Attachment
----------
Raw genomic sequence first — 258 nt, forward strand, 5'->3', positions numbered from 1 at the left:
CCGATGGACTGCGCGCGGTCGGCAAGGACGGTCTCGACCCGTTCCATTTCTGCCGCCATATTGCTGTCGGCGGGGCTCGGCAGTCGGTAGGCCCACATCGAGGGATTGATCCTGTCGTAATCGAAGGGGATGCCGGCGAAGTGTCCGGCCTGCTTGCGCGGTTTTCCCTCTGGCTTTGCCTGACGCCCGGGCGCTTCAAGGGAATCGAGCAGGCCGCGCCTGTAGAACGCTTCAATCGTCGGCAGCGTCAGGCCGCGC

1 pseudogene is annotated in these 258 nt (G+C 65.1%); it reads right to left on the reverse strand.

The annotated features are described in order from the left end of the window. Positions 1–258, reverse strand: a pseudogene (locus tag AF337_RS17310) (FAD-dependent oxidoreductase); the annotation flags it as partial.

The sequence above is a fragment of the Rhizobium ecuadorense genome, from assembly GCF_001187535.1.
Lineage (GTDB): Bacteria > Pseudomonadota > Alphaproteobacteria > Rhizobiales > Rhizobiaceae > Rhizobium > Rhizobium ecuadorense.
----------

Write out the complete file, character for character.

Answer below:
Raw genomic sequence first — 258 nt, forward strand, 5'->3', positions numbered from 1 at the left:
CCGATGGACTGCGCGCGGTCGGCAAGGACGGTCTCGACCCGTTCCATTTCTGCCGCCATATTGCTGTCGGCGGGGCTCGGCAGTCGGTAGGCCCACATCGAGGGATTGATCCTGTCGTAATCGAAGGGGATGCCGGCGAAGTGTCCGGCCTGCTTGCGCGGTTTTCCCTCTGGCTTTGCCTGACGCCCGGGCGCTTCAAGGGAATCGAGCAGGCCGCGCCTGTAGAACGCTTCAATCGTCGGCAGCGTCAGGCCGCGC

1 pseudogene is annotated in these 258 nt (G+C 65.1%); it reads right to left on the reverse strand.

The annotated features are described in order from the left end of the window. Positions 1–258, reverse strand: a pseudogene (locus tag AF337_RS17310) (FAD-dependent oxidoreductase); the annotation flags it as partial.

The sequence above is a fragment of the Rhizobium ecuadorense genome, from assembly GCF_001187535.1.
Lineage (GTDB): Bacteria > Pseudomonadota > Alphaproteobacteria > Rhizobiales > Rhizobiaceae > Rhizobium > Rhizobium ecuadorense.